Although smallpox had been eradicated, the chance the virus could arise from unknown stocks or de novo synthesis remains a credible biothreat. Moreover, other poxviruses cause significant morbidity and mortality in humans and economically important animals; and poxviruses are widely being developed as vaccine and protein expression vectors, and anti-cancer agents. Poxvirus gene expression is an arguably irreplaceable area in elucidating fundamental mechanisms of poxvirus replication and developing poxvirus-based utilities. Vaccinia virus (VACV) is the prototype poxvirus. VACV post-replicative genes (those expressed after viral DNA replication) number over 90 and encode mainly virion-associated proteins. They are more efficiently translated than cellular mRNAs and expressed at high levels. The objective of this project is to elucidate molecular mechanisms driving selective translation of VACV post-replicative mRNAs, all of which have an unusual feature?a 5'-poly(A) leader. During the post-replicative stage of VACV infection, the poly(A) leader appears to confer a translational advantage. The central hypothesis of this project is that the 5'-poly(A) leader coordinates with specific viral and cellular factors to promote translation of VACV post-replicative mRNAs. Supporting this hypothesis, D9 and D10, two VACV-encoded decapping enzymes that are known to promote cellular and viral mRNA degradation, are required for efficient translation of VACV post-replicative mRNAs. Exogenous expression of D10 in uninfected cells promotes translation of mRNA with a 5'-poly(A) leader. This is striking given that activation of cellular decapping enzymes causes translation repression. Moreover, La-related protein 4 (LARP4), a cellular poly (A)-binding protein and mRNA translation regulator, is required for VACV post- replicative protein synthesis. LARP4 is also highly enriched in viral factories, where viral post-replicative mRNA translation occurs.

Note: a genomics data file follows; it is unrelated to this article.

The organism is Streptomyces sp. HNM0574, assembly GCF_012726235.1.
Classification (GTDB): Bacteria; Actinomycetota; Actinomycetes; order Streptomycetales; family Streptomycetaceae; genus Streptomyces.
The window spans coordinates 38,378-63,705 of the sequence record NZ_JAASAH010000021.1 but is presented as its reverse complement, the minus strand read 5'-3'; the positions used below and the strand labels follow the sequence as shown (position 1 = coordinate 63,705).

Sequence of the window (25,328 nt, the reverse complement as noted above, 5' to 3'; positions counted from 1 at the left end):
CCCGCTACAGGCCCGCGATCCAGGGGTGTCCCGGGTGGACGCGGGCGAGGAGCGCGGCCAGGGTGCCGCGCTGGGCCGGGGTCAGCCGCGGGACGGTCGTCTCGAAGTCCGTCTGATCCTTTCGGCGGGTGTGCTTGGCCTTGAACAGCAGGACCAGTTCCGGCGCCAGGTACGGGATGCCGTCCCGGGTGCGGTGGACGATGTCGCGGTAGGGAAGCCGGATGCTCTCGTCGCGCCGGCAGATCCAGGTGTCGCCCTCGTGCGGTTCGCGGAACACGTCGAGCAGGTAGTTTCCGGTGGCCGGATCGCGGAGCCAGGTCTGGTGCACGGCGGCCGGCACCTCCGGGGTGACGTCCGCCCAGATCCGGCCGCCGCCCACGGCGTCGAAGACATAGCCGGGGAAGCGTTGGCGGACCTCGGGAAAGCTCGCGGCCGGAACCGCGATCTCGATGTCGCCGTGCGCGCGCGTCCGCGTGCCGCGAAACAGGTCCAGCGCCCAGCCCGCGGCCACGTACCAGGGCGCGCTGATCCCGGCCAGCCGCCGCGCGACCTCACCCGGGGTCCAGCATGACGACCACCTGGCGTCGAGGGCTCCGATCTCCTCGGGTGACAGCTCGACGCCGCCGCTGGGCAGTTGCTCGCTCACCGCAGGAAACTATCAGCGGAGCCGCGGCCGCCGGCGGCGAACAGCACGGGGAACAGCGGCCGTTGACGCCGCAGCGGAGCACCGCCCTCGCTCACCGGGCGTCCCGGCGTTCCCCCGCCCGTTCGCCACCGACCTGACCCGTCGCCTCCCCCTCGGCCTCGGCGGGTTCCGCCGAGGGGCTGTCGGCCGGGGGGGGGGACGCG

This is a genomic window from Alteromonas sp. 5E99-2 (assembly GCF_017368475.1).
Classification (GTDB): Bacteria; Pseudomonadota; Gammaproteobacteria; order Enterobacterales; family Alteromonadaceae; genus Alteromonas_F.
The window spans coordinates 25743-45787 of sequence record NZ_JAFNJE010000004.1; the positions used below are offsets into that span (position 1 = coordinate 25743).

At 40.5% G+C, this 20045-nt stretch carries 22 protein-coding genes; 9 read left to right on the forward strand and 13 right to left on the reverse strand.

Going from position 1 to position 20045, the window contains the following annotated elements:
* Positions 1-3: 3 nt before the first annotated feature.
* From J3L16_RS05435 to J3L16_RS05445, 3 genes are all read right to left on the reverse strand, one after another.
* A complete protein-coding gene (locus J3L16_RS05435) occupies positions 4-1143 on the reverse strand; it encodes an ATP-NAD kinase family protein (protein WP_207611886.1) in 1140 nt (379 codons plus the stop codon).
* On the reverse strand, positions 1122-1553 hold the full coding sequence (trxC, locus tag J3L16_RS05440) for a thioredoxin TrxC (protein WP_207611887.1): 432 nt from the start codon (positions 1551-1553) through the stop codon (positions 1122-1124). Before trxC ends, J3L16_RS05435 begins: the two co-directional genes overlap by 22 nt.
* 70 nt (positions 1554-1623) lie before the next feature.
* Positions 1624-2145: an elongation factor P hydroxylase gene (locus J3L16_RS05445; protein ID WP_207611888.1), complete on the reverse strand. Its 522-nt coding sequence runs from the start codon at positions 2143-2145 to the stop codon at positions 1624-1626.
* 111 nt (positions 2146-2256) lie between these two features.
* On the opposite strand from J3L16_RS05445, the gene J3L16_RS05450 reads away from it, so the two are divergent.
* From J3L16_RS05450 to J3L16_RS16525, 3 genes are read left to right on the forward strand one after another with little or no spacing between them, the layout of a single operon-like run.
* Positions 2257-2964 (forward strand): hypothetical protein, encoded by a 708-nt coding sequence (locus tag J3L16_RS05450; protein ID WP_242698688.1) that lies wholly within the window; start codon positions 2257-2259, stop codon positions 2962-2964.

Three Specific Aims will be carried out to test how these factors promote selectively translation of VACV post-replicative mRNAs.
In Aim 1, the role and molecular determinants of poxvirus decapping enzymes in promoting viral post-replicative mRNA translation will be defined.
In Aim 2, the mechanisms by which VACV decapping enzymes promote viral post-replicative mRNA translation will be elucidated.
In Aim 3, how LARP4 regulates VACV post-replicative mRNA translation will be determined. The results will provide an integrated new paradigm illustrating how an intrinsic sequence in viral transcripts, specific viral and cellular factors orchestrate selective translation of VACV post-replicative mRNAs, and in turn, VACV replication. The information can be used to tune or block poxvirus replication and improve the efficacy of VACV vectors used in vaccine and oncolytic cancer therapy. Moreover, these findings can provide knowledge for understanding fundamental mechanisms of eukaryotic translation.
Poxviruses cause significant morbidity and mortality in humans and economically important animals. Poxviruses are also widely being developed as vaccine and protein expression vectors, as well as anti-cancer agents. Understanding poxvirus protein synthesis mechanism will provide new strategies to block poxvirus replication, and improve the efficacy of poxvirus vectors used in vaccine development and oncolytic therapy.